Future of the Tasman Glacier

The future of the Tasman Glacier and its surroundings is very important to this project as the Beetham Valley sits on the eastern side of the glacier, about half way down its length. I first visited the Beetham Valley in 1992 and, having seen the change in the glacier condition and lake since then, predicted in 2001 that one day getting to Beetham would be by boat. It seems that won't quite be the case but certainly pretty darn close in another 10 to 20 years time!

There is a link to a BBC news clip and the full Herald article is quoted below.


Scientists: Alps largest glacier gone within 20 years

7:30PM Wednesday April 23, 2008

Climate change will see most of the Tasman Glacier in the Southern Alps melt away over the next 20 years, scientists say.

"In the past 10 years the glacier has receded a hell of a lot," said glaciologist Dr Martin Brook.

"It's just too warm for a glacier to be sustained at such a low altitude - 730 metres above sea level - so it melts rapidly and it is going to disappear altogether".

The Tasman Glacier is the largest in the Southern Alps and at 29km was noted as one of the longest in the world's temperate zones.

In 1973 there was no lake in front of the Tasman Glacier, while new measurements taken last week indicate the lake at its foot is now 7km long, 2km wide and 245m deep.

The lake has attracted regular excursions by boatloads of tourists, but Dr Brook today warned they may be at risk from massive chunks of ice unexpectedly breaking loose underwater and surfacing as far as 60m from the glacier face.

"There's actually a sub-surface apron of ice that slopes away under the water for at least 50m or 60m from the front of the glacier," Dr Brook said. As this ice-apron melts, blocks of ice break off and float to the surface.

"This happens pretty quickly and is potentially a hazard for the tour boats that cruise up to the cliff: the blocks just pop out on the surface and some are between 5m and 10m in size."

The lake has been formed as the ice which makes up the glacier melts, and is a key factor in its destruction: the deeper the lake, the faster the retreat of the glacier.

According to another glaciologist, Trevor Chinn, the development of the lake was a "tipping point": no amount of snow at the head of the glacier, the neve, can compensate melting triggered by the lake.

Dr Brook, a lecturer in physical geography at Massey University, said the lake could only grow to a length of about 16km - allowing room for another 9km glacier retreat.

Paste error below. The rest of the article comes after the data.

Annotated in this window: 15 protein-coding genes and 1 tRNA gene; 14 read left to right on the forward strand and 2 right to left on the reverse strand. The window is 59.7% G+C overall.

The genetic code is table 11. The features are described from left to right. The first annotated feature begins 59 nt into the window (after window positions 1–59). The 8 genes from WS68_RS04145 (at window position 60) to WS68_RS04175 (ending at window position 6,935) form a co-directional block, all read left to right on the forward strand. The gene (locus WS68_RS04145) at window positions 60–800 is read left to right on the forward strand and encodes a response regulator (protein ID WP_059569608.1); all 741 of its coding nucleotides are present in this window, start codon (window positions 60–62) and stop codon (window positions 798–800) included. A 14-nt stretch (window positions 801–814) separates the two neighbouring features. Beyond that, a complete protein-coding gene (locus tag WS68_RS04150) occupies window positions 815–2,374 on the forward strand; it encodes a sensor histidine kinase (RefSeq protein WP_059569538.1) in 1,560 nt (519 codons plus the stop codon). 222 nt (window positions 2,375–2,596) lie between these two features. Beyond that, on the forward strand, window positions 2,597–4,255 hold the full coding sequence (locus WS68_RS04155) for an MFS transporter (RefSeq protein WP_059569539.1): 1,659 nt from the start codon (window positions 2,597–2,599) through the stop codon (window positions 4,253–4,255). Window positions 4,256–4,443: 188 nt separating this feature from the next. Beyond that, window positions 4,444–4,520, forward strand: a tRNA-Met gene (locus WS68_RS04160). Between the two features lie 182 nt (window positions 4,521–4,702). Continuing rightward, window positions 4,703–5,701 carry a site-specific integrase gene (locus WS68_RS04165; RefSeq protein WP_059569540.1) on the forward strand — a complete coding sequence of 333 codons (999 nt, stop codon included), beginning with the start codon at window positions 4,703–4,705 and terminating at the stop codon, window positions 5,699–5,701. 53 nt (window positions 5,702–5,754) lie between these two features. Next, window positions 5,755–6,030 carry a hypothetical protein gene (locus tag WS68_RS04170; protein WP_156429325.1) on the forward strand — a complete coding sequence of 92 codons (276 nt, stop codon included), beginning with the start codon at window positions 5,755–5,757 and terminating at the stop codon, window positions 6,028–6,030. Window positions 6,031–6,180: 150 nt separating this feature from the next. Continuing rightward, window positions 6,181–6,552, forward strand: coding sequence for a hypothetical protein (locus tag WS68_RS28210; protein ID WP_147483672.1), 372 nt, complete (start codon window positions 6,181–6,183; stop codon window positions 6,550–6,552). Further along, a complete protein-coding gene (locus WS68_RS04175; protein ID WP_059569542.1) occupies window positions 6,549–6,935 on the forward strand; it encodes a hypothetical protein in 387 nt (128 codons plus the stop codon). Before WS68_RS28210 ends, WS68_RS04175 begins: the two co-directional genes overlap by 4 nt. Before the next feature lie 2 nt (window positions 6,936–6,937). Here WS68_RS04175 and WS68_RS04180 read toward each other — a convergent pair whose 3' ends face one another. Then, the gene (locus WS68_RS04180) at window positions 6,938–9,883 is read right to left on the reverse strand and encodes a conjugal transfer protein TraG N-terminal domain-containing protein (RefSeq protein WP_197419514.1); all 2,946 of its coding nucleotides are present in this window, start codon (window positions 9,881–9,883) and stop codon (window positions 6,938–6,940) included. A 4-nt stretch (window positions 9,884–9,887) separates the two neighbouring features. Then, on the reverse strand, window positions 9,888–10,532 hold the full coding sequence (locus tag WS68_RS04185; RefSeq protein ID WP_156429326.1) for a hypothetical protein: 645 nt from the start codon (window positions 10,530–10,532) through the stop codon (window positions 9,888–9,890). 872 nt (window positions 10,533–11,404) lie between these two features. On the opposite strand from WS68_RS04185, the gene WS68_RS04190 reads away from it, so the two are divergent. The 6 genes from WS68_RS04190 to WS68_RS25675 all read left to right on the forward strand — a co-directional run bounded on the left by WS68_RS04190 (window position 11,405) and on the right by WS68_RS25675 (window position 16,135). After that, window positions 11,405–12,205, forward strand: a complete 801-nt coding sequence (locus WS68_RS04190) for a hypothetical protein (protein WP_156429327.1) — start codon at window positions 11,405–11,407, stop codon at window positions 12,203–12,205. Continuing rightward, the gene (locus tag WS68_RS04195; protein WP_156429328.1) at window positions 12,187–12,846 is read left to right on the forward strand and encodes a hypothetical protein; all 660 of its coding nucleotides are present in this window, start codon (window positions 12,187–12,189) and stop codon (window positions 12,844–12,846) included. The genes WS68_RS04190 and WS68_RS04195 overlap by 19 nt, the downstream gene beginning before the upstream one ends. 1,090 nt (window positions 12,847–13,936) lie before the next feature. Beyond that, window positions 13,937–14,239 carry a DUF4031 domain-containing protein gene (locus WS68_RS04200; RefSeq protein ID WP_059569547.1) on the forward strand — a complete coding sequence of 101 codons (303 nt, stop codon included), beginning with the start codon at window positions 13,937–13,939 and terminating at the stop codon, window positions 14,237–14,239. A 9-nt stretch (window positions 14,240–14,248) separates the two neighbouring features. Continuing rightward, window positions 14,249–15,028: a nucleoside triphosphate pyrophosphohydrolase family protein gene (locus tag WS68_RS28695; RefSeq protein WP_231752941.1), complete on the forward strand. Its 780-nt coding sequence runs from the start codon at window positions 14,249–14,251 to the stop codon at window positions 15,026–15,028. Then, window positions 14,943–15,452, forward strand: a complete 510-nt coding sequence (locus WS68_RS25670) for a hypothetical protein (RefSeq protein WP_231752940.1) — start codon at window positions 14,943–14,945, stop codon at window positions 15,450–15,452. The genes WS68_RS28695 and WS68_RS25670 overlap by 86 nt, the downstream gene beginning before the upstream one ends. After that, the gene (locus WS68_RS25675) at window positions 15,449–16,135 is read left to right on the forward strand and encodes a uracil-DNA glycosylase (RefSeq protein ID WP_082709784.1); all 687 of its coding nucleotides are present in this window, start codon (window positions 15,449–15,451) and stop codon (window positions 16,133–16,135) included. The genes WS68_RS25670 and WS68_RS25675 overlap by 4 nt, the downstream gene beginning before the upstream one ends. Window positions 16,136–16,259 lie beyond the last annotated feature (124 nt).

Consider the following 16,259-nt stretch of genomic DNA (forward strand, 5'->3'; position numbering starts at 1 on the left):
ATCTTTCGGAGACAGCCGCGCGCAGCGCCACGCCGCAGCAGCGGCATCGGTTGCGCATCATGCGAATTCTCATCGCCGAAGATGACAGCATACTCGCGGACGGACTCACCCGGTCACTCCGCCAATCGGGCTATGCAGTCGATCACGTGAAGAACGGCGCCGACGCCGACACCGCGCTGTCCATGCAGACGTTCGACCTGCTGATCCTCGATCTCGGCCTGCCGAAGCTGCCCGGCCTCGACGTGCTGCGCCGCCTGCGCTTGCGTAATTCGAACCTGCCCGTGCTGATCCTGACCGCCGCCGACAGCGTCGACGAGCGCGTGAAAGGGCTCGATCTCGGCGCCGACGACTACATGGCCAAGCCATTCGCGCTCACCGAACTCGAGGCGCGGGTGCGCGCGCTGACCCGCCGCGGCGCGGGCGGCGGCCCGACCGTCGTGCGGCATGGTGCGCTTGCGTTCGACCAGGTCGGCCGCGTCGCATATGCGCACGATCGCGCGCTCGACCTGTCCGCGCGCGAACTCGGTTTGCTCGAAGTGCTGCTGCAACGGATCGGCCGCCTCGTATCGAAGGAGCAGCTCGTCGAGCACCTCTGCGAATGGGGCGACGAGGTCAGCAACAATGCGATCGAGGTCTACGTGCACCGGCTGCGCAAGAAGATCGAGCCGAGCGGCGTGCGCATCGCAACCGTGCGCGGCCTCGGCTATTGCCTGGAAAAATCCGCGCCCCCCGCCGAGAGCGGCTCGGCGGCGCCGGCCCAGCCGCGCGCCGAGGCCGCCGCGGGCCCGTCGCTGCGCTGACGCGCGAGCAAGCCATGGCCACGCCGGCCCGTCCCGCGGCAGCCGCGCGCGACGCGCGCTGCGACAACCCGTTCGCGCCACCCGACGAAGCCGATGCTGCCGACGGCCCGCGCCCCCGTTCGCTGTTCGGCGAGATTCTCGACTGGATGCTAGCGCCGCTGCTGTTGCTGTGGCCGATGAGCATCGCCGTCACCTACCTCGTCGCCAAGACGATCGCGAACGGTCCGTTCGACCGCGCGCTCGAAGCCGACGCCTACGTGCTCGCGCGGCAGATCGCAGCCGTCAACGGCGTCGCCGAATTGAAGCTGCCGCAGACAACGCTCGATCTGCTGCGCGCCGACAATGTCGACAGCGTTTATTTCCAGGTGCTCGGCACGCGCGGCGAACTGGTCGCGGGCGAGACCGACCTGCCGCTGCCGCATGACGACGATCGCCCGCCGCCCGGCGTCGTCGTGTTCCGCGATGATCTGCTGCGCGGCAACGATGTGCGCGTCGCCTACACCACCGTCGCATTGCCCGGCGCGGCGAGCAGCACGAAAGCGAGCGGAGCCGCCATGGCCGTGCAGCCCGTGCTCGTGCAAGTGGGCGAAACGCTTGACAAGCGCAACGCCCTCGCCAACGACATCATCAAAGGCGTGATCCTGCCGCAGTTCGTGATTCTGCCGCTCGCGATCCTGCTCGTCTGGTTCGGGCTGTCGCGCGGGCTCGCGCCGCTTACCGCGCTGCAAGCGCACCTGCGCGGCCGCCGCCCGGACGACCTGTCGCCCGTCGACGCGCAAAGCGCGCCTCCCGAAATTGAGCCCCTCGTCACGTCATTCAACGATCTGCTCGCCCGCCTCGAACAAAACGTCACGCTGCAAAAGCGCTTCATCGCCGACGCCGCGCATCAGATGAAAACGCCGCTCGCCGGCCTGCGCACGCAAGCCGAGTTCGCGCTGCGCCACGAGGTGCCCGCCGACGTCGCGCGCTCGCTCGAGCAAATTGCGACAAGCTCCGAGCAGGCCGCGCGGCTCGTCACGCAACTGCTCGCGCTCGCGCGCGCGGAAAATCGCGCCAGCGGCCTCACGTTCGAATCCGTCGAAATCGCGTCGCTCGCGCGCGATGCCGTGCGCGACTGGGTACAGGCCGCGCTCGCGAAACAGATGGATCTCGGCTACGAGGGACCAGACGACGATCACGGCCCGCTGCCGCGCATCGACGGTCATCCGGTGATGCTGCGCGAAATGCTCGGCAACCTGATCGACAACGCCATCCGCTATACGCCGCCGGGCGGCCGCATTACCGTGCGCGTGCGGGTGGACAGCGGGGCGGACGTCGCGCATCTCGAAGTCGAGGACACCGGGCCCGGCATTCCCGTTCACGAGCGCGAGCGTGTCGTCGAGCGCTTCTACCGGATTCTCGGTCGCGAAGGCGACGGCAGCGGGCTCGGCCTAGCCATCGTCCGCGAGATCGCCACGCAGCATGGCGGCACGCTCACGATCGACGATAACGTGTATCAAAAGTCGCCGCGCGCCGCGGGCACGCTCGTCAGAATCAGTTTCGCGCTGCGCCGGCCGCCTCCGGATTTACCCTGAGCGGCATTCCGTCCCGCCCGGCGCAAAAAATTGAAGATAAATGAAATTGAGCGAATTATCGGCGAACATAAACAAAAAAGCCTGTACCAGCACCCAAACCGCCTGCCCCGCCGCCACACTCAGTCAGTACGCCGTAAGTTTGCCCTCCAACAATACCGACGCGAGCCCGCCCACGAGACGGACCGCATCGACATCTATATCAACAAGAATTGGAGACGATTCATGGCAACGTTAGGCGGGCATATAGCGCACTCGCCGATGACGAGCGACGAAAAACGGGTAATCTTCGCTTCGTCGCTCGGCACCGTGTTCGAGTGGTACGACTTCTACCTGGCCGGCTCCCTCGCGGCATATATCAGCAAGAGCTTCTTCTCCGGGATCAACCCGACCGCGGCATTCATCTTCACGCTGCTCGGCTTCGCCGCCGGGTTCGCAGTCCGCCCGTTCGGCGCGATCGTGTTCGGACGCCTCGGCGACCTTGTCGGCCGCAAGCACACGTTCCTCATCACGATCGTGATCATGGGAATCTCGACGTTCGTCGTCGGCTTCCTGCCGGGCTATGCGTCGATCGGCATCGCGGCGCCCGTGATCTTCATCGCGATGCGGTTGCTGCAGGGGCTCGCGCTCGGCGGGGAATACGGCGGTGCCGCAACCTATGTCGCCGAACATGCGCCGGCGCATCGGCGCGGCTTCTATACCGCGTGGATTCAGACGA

"We could expect further retreat of between 477m and 822m each year," he said. "At these rates it would take between 10 and 19 years for the lake to expand to its maximum."

His work has vindicated predictions made in 1990 by Dr Martin Kirkbride.

The last major survey of the glacier was in the 1990s and since then the glacier has retreated an average of 180m a year, exposing a basin carved out of rock more than 20,000 years ago when the glacier was a lot larger and more powerful.

Dr Brook and his research students are using a sonar and echo sounding equipment to measure the depth of the lake and analyse and analyse sediments under the lake.

Over the past couple of decades, a notch would develop at the waterline in the cliff of ice which is the face of the glacier, then melt back into the glacier to undercut the ice above, causing it to collapse into the lake.

At one time large blocks of blue ice, some about the size of the Dunedin Railway Station, were deposited in the lake.

But because a much larger part of the glacier is submerged, the 2degC water is causing a faster retreat of the ice face, leaving a "foot" of ice extending out into the lake.

"The result is large pieces of ice fracturing off the ice foot and floating on the surface," Dr Brook said.

Dr Brook said the team was also investigating a the way the glacier's melt differs to the "clean-ice" glaciers on the West Coast. These smaller, steeper glaciers, such as the Fox and Franz Josef, retreat and advance more erratically.

Tasman is covered in rock and debris, and has a different relationship with the climate, and different patterns of retreat.



richard said…
Even if the lake doesn't reach to the Beetham valley, it looks to me like it could be more or less impossible to travel up the western side of the lake past the Ball & Hochstetter glaciers calving into the lake? I'm sure you've considered this – I'm interested to know what you think.
Richard Thomson

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